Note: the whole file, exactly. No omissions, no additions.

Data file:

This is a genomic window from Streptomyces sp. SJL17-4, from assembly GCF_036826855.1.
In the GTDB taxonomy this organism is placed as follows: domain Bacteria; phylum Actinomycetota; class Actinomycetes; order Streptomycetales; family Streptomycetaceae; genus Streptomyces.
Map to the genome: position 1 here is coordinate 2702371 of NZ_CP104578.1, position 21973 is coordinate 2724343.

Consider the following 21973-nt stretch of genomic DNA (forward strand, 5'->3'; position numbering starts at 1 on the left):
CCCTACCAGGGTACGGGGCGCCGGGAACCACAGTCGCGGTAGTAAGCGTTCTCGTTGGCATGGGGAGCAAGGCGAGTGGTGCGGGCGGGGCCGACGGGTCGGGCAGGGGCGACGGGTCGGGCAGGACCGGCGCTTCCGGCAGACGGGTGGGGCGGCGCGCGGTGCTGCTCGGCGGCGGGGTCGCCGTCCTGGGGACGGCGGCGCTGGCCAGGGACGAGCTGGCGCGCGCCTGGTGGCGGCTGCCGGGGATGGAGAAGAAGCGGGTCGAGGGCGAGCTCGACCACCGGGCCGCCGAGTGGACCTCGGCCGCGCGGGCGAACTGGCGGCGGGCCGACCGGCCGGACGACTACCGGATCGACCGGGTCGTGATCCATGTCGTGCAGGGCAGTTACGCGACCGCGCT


This is a genomic window from Streptomyces sp. SJL17-4, from assembly GCF_036826855.1.
In the GTDB taxonomy this organism is placed as follows: domain Bacteria; phylum Actinomycetota; class Actinomycetes; order Streptomycetales; family Streptomycetaceae; genus Streptomyces.
Map to the genome: position 1 here is coordinate 2702371 of NZ_CP104578.1, position 21973 is coordinate 2724343.

Consider the following 21973-nt stretch of genomic DNA (forward strand, 5'->3'; position numbering starts at 1 on the left):
CCCTACCAGGGTACGGGGCGCCGGGAACCACAGTCGCGGTAGTAAGCGTTCTCGTTGGCATGGGGAGCAAGGCGAGTGGTGCGGGCGGGGCCGACGGGTCGGGCAGGGGCGACGGGTCGGGCAGGACCGGCGCTTCCGGCAGACGGGTGGGGCGGCGCGCGGTGCTGCTCGGCGGCGGGGTCGCCGTCCTGGGGACGGCGGCGCTGGCCAGGGACGAGCTGGCGCGCGCCTGGTGGCGGCTGCCGGGGATGGAGAAGAAGCGGGTCGAGGGCGAGCTCGACCACCGGGCCGCCGAGTGGACCTCGGCCGCGCGGGCGAACTGGCGGCGGGCCGACCGGCCGGACGACTACCGGATCGACCGGGTCGTGATCCATGTCGTGCAGGGCAGTTACGCGACCGCGCT